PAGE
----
My hatred of Muslims consumed my life. One day, I lost it at work when a Muslim dude came in with his burka-wearing wife and the two of them came to my counter. I called them terrorist freaks and ordered them out of my workplace. The incident was recorded on someone’s camera phone and later shown on television. You’re a bigot and an Islamophobe, my boss, Nancy Dwyer told me as she fired me after a public outcry. That’s when everything started to go wrong. Overnight my picture-perfect life went to hell. My fiancée Justine left me for another man, I lost my apartment and nobody would hire me. Everywhere I went I was the Muslim-hating ranting creep from that bank video. When I had to file for bankruptcy, I broke down and cried. How did everything I valued and cherished get taken away from me so quick?

I ended up homeless, and had to sleep in a shelter while begging on the streets of Ottawa, which I once roamed like an urban prince. At the shelter where I slept, I met a woman who took an interest in me. Yasmina Osman, the six-foot-tall and absolutely lovely, curvaceous and big-bottomed, Hijab-wearing Somali woman who became the shelter’s new director of operations. This young woman had a bachelor’s degree in psychology from Carleton University and a master’s degree in political science from the University of Calgary. She was smart and beautiful and could have written her own ticket but instead she got involved in public works to help those in need. This young woman was destined to change my life.

At the time that I met Yasmina, I’m ashamed to say that I was still simmering with anger, at followers of Islam, at Western society for trying to accommodate the needs of Muslim immigrants and at the world itself. I blamed everyone but myself for my downfall. It never occurred to me that my arrogance and pride led me to this dark moment. My prejudice and hate led me to the path of darkness, and I saw no redemption in sight. Ugly, smelly, homeless and destitute, I still cursed the Muslims with every spiteful breath I took. And then along came a ravishing Muslim woman who believed that God had a plan for me. All men are God’s creations even one such as you, Yasmina told me confidently when I questioned her interest in helping me.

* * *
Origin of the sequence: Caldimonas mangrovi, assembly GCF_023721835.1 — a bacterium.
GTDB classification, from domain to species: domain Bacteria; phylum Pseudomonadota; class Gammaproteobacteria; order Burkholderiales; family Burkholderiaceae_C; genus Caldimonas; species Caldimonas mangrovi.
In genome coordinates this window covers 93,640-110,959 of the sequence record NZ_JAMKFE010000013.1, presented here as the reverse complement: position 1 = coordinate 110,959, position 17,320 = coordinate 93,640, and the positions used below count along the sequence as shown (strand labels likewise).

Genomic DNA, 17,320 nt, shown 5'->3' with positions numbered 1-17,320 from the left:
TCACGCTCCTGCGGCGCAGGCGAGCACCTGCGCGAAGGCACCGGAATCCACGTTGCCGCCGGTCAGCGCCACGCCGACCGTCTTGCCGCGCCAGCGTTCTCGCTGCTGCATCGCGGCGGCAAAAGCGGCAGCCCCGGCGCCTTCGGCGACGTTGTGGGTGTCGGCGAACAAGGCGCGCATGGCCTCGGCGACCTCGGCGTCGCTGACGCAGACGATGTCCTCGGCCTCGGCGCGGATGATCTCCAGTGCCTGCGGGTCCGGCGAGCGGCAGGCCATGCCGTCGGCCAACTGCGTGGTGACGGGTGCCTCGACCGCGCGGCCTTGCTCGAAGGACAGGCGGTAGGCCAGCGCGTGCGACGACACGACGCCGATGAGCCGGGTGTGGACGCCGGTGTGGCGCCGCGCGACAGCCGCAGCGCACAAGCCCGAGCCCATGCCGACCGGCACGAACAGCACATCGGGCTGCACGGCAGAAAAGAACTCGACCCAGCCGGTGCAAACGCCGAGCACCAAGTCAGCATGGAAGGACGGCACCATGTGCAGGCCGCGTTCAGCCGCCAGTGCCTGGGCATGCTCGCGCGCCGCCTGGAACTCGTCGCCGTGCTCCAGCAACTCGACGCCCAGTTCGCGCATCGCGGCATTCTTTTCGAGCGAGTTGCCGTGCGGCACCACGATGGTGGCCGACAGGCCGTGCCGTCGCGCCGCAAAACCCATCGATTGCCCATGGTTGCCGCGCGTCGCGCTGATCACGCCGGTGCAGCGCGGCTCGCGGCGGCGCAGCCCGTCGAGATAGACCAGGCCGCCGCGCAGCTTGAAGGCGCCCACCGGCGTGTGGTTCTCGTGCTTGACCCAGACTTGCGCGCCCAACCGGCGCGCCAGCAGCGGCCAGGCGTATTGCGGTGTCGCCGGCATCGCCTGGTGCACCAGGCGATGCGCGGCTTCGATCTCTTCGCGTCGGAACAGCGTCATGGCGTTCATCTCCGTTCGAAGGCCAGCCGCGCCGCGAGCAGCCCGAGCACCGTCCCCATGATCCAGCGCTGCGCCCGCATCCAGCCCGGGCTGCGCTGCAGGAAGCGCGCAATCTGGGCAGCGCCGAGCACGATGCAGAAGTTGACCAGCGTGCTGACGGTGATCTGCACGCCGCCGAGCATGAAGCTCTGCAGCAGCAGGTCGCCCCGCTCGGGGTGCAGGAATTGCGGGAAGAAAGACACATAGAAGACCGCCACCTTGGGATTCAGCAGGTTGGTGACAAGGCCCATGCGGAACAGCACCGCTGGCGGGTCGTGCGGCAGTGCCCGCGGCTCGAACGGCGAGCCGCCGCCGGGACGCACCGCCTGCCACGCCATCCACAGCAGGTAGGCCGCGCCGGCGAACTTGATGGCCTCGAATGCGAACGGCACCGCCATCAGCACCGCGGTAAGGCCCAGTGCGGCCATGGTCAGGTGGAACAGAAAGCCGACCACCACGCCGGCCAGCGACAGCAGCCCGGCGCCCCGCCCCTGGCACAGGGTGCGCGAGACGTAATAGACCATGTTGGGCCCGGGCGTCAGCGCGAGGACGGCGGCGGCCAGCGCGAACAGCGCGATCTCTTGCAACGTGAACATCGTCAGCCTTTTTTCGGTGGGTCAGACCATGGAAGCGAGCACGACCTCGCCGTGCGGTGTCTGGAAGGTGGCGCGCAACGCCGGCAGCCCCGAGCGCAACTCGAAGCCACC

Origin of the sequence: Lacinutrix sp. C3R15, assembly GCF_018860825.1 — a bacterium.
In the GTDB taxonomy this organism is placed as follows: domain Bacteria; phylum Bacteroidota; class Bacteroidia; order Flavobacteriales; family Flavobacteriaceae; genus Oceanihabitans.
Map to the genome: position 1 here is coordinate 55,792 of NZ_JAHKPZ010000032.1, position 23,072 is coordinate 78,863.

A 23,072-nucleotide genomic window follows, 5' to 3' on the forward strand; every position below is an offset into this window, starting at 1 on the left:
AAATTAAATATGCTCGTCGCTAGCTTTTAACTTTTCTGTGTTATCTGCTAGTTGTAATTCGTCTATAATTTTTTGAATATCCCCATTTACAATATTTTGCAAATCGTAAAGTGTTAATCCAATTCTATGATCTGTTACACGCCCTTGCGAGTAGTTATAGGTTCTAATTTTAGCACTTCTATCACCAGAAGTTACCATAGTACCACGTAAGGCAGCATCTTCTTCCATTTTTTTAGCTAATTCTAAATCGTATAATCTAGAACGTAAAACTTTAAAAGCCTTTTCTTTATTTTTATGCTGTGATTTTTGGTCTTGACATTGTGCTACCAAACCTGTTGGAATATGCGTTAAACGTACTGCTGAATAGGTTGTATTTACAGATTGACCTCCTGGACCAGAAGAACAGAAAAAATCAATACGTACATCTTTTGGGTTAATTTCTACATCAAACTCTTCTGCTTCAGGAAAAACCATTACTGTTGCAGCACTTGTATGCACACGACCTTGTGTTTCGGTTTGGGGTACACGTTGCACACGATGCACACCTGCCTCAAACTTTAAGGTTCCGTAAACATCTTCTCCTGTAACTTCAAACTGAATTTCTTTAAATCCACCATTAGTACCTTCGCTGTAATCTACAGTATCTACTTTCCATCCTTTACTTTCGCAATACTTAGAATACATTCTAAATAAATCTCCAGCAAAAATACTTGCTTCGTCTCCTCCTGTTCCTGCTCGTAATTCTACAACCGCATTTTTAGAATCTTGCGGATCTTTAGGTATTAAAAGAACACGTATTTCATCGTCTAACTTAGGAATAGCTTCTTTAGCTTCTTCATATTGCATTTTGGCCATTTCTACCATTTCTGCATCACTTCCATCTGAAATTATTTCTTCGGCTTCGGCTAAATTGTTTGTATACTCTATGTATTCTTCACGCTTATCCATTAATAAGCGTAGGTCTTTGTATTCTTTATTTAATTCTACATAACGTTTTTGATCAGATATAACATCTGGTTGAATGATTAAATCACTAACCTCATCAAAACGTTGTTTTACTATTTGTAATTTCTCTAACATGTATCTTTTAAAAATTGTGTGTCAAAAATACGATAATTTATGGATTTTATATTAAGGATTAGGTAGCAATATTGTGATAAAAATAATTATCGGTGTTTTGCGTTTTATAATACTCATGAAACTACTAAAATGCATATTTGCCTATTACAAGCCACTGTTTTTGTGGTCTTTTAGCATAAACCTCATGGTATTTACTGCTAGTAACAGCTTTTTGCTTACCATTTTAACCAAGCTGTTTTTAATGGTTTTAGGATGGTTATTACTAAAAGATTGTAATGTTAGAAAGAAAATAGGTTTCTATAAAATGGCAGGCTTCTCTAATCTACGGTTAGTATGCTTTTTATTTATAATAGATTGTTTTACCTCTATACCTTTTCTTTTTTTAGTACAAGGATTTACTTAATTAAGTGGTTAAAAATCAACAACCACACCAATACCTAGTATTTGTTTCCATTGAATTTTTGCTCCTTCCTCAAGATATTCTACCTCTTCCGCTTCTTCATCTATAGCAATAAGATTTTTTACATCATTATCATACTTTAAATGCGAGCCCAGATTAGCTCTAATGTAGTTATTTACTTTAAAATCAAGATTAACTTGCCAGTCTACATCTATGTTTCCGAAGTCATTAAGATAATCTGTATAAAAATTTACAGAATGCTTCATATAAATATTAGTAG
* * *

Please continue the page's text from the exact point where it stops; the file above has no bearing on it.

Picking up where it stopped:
I was reluctant to trust this seemingly innocent young woman, after all she was Muslim, a person of the same faith as those nineteen Saudi guys who hijacked those planes and flew them into the Towers in NYC. Yasmina told me that even though lots of Muslim men were out there doing terrible things, many Muslims were peaceful and friendly. Don’t generalize and don’t judge for only God can judge mankind, she admonished me. In spite of myself, I became curious. I found myself wanting to trust again. Yasmina helped me get back on my feet. With some help from the department of social services, I got myself a one-bedroom apartment and got cleaned up. I gave up the drugs and the booze, and I got myself a job as a security guard. I wrote to Carleton University and the University of Ottawa to reclaim my educational credentials. I’d lost my university degrees, good name and various other things in those darker days.